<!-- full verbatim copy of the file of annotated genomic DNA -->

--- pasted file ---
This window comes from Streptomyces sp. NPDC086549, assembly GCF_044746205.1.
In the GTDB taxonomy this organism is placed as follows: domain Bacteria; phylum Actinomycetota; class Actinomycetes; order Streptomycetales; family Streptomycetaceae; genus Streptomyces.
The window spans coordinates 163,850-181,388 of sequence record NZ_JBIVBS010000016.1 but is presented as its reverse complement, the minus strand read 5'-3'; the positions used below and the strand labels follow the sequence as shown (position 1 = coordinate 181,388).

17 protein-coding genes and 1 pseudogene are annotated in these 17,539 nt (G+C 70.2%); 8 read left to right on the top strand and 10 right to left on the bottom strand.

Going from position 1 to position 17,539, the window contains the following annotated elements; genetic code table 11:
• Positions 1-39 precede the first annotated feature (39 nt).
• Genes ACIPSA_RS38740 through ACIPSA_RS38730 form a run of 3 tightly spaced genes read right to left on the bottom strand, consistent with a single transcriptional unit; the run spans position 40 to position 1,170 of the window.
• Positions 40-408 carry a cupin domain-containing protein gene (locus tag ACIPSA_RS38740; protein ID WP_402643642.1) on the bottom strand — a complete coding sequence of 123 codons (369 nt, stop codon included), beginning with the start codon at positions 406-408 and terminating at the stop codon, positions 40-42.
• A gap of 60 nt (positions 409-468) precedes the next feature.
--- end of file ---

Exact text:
This window comes from Streptomyces sp. NPDC086549, assembly GCF_044746205.1.
In the GTDB taxonomy this organism is placed as follows: domain Bacteria; phylum Actinomycetota; class Actinomycetes; order Streptomycetales; family Streptomycetaceae; genus Streptomyces.
The window spans coordinates 163,850-181,388 of sequence record NZ_JBIVBS010000016.1 but is presented as its reverse complement, the minus strand read 5'-3'; the positions used below and the strand labels follow the sequence as shown (position 1 = coordinate 181,388).

17 protein-coding genes and 1 pseudogene are annotated in these 17,539 nt (G+C 70.2%); 8 read left to right on the top strand and 10 right to left on the bottom strand.

Going from position 1 to position 17,539, the window contains the following annotated elements; genetic code table 11:
• Positions 1-39 precede the first annotated feature (39 nt).
• Genes ACIPSA_RS38740 through ACIPSA_RS38730 form a run of 3 tightly spaced genes read right to left on the bottom strand, consistent with a single transcriptional unit; the run spans position 40 to position 1,170 of the window.
• Positions 40-408 carry a cupin domain-containing protein gene (locus tag ACIPSA_RS38740; protein ID WP_402643642.1) on the bottom strand — a complete coding sequence of 123 codons (369 nt, stop codon included), beginning with the start codon at positions 406-408 and terminating at the stop codon, positions 40-42.
• A gap of 60 nt (positions 409-468) precedes the next feature.